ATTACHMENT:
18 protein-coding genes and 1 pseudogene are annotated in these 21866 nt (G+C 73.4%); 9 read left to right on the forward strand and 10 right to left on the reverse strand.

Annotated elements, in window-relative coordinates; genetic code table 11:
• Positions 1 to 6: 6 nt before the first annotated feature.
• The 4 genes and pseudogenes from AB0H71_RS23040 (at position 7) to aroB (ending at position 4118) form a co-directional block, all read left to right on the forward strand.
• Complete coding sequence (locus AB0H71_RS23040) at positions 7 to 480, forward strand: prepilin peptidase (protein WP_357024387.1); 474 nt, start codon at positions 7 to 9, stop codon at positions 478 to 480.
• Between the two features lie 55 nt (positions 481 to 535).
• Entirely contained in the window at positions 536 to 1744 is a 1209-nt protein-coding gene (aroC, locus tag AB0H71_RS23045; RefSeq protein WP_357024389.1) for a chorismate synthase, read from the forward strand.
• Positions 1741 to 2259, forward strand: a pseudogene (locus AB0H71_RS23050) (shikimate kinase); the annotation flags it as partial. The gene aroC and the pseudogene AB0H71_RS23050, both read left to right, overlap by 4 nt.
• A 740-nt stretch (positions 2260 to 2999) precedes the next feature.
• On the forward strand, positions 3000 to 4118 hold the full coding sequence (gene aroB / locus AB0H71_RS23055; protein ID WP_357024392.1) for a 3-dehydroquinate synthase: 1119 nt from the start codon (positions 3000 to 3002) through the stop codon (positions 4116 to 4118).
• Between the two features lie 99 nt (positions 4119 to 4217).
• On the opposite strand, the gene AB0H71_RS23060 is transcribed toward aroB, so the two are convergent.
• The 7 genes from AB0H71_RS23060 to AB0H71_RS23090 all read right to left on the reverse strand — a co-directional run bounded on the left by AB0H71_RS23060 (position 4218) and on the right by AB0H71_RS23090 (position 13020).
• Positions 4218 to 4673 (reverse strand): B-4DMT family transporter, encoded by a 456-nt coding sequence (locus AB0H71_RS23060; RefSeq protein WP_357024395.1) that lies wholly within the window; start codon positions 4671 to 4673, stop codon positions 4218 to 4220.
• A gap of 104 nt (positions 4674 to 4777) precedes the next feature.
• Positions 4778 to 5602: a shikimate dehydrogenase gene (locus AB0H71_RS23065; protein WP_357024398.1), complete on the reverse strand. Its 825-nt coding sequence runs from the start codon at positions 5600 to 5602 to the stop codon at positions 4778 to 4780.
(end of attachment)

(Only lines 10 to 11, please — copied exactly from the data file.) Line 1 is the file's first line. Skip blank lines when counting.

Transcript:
• On the forward strand, positions 3000 to 4118 hold the full coding sequence (gene aroB / locus AB0H71_RS23055; protein ID WP_357024392.1) for a 3-dehydroquinate synthase: 1119 nt from the start codon (positions 3000 to 3002) through the stop codon (positions 4116 to 4118).
• Between the two features lie 99 nt (positions 4119 to 4217).